The Chicago Teachers Union’s effort to go remote across the district is rooted in racism. Asking members to force a work stoppage without acknowledging the critical state of our babies is wrong. It ignores the fact that large numbers of children suffered the last time academically, physically and emotionally. Remote learning hurt Black and Brown children the most, especially those who were already struggling in school. Already, our children have lost an entire week of school–no learning, in-person or remote–to this foolishness. It’s time to give parents a refund on our tax money.
It is certainly true that there are Black families who want their children to learn remotely right now due to the Omicron-fueled spike in Covid cases and hospitalizations. All through winter break the news, TV, social media and family text messages were bombarding me with news of increased deaths due to Covid and hospitalizations of fully vaccinated people. Chicago Public Schools CEO Pedro Martinez publicly stated “CPS will have an increase in cases after the break,” so of course parents have been scared and leery of sending their children back.
At the same time there are Black families whose parents need their children’s schools to be open. We have to stop ignoring people who don’t have public platforms to speak up. I know a lot of parents who were praying last week that schools would not close. Not only do families need consistent, reliable routines, care and learning, their children need routine and an end to isolation.
COVID-19 Is Not Our Only Concern
COVID is not the only issue our children face right now, nor is it even the most pressing. In the Black community, there is a strong case to be made that preventing youth suicide among our children and teens is even more important. In 2019, suicide was the second-leading cause of death among young people of all races, and we know the pandemic has worsened mental health among young people.
Fighting to keep our young people alive and mentally healthy is a battle in the best of times. Black families face steep economic and cultural barriers when seeking culturally competent, effective mental health treatment. The pandemic has made it even harder. We also know that social isolation is a major factor associated with death by suicide. We know that being in school helps young people combat social isolation. For nearly two years, parents have done their best to pick up the slack schools left us. We all deserve compensation for this. We deserve a refund.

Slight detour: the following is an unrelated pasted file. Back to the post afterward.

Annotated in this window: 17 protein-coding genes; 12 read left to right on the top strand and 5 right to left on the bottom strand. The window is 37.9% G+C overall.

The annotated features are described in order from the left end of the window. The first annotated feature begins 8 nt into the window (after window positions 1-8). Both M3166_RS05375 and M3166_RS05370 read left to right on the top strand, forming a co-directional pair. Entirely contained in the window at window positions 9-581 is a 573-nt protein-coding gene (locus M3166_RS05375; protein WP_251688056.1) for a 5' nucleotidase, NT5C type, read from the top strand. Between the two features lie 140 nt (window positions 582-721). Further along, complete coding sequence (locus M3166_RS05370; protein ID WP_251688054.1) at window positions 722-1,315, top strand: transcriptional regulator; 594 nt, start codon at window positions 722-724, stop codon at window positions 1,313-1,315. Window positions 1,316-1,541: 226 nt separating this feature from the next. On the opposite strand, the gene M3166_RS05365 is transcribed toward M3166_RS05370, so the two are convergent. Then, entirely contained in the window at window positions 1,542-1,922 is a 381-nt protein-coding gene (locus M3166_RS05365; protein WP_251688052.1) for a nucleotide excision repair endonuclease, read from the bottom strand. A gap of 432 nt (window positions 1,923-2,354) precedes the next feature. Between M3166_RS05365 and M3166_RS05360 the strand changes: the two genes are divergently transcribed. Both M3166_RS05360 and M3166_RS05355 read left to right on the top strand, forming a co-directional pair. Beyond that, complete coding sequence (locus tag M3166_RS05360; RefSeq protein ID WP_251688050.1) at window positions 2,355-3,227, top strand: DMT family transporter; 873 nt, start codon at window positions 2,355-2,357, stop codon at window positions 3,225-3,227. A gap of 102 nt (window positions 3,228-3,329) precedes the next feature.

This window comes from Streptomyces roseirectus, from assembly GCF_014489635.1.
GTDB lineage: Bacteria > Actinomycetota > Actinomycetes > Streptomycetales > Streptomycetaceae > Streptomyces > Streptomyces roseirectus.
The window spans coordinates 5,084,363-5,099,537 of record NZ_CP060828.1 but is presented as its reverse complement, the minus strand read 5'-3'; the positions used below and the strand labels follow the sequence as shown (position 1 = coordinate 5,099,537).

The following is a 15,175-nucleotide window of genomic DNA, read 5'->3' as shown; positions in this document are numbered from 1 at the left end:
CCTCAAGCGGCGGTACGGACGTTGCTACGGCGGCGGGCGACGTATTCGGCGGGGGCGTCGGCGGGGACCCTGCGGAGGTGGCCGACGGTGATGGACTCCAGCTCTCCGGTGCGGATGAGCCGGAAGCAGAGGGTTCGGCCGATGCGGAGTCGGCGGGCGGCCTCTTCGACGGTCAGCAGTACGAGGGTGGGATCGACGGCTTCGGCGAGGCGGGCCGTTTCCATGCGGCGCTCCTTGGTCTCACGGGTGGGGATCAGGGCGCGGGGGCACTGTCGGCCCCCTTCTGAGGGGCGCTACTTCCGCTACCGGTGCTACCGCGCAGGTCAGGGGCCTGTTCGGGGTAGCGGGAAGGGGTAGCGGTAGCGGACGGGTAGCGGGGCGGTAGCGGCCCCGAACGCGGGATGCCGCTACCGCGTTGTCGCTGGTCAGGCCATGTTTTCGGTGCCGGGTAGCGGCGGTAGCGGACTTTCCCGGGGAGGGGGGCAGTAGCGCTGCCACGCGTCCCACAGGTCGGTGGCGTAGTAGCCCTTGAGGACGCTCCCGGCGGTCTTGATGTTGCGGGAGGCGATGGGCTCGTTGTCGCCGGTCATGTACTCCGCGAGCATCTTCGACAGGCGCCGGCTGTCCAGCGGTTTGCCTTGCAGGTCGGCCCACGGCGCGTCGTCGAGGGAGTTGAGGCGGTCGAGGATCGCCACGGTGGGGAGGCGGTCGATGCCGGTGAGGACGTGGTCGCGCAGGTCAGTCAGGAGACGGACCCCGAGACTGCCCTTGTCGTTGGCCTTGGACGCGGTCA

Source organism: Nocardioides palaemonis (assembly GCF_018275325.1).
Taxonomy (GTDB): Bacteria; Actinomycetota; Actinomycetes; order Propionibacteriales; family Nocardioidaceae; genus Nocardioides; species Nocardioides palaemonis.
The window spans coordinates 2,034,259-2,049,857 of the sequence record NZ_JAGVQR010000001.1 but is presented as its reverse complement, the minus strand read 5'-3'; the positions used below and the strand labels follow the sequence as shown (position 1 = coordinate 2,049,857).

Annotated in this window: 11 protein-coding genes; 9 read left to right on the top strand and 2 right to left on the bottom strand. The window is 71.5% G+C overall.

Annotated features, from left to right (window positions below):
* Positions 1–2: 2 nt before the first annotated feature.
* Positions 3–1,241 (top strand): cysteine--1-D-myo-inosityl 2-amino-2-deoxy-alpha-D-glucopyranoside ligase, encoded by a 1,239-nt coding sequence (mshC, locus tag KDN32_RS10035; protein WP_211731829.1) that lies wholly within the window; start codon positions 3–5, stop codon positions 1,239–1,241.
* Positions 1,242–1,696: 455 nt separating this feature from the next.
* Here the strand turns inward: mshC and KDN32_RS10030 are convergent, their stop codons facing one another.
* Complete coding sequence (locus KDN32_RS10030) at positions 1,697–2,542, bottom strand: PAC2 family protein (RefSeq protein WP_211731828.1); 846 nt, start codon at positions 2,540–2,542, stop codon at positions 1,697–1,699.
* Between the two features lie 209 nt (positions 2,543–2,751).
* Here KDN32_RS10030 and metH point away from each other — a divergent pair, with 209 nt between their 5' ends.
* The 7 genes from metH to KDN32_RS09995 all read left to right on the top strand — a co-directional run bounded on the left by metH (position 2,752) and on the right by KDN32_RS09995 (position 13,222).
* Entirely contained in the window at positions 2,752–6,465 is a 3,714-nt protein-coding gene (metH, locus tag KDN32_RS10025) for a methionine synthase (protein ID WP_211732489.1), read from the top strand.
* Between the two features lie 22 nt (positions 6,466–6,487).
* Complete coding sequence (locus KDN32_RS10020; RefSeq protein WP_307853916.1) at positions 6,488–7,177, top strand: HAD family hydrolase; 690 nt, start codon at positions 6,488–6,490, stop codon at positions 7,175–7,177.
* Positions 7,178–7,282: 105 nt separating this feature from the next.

A Refund Could Pave the Way for New Solutions
When it comes to sending students to in-person school, the people who should make that call are parents. Parents should be able to do what is best for their family. Chicago Public Schools—and districts all over the country—must do a better job of listening to the folks on the ground. CPS and CTU have shown us they cannot negotiate a solution that allows parents to do whatever is best for their children. That’s why parents should get public money–a public refund–to put toward their children’s care and education.
In other parts of the country, parents will soon be getting state funds. On January 4, Arizona Gov. Doug Ducey announced the creation of the Open for Learning Benefit, which will provide up to $7,000 in educational relief funds for income-eligible families whose schools close unexpectedly—even for just one day. Parents can use the money for state-approved child care, school-coordinated transportation, online tutoring and yes, private school tuition.
For far too long, parents have had to suffer. The powerful forces inside City Hall and the Chicago Teachers Union continue to put money and political power ahead of the welfare of children. Now is the time for parents to organize and force both sides to put children first. Given how poorly public schools have supported us, CPS parents deserve a refund on our money.
Latest posts by Natasha Dunn (see all)
- CPS Parents Deserve a Refund - January 10, 2022
- CPS Black Student Achievement Task Force Now in Development - October 7, 2020
- Here’s How I Know Black Lives Don’t Really Matter to the Chicago Teachers Union - October 17, 2019